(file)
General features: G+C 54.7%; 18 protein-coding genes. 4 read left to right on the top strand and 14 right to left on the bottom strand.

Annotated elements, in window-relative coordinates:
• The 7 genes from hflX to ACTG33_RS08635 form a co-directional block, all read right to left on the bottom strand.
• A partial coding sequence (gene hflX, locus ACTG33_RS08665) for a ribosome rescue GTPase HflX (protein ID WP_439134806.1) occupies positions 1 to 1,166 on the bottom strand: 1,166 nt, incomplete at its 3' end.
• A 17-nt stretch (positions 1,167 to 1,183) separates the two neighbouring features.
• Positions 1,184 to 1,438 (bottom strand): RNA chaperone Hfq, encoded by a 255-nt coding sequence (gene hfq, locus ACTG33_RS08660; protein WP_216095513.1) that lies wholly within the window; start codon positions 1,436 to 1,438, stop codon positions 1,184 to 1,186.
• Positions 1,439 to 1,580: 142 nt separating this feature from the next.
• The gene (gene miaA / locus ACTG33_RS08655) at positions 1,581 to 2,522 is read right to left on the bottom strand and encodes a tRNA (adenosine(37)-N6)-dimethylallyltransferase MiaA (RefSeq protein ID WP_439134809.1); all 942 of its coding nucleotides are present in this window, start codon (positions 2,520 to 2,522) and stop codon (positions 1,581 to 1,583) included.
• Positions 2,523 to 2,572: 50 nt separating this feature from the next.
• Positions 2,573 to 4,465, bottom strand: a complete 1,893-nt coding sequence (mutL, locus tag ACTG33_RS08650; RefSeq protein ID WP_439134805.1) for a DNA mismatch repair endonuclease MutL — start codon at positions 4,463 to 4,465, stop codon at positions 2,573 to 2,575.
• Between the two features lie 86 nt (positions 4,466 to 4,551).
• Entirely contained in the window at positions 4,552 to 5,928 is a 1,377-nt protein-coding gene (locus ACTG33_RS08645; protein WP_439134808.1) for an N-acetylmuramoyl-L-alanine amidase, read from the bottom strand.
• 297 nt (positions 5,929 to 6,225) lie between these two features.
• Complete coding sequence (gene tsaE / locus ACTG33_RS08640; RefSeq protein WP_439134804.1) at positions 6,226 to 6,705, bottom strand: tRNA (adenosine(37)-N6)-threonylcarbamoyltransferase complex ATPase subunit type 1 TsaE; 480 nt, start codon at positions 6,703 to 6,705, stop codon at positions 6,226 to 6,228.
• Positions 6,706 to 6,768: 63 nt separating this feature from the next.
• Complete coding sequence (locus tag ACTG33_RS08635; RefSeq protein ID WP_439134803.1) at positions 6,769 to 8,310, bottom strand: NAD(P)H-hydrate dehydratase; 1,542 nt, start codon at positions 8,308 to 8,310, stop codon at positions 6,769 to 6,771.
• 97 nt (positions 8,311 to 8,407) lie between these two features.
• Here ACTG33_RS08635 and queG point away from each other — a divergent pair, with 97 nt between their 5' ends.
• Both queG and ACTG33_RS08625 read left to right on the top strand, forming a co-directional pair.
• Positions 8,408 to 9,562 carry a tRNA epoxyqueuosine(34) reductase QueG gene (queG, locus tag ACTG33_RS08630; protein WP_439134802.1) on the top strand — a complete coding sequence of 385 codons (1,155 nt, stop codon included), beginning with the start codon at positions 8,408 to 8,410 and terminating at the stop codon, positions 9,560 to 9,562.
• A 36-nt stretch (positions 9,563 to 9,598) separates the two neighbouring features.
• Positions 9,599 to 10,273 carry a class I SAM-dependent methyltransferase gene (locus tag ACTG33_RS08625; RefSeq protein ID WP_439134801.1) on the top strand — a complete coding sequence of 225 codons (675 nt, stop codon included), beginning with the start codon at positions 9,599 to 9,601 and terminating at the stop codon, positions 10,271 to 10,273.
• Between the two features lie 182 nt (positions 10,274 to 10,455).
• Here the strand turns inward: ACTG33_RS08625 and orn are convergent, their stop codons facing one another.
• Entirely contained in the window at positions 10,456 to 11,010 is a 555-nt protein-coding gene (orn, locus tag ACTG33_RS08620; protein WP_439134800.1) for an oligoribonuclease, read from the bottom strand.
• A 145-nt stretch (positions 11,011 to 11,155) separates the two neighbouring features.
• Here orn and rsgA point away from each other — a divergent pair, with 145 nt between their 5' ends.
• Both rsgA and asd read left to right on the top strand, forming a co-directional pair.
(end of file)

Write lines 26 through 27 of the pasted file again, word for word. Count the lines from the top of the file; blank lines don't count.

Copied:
• A 145-nt stretch (positions 11,011 to 11,155) separates the two neighbouring features.
• Here orn and rsgA point away from each other — a divergent pair, with 145 nt between their 5' ends.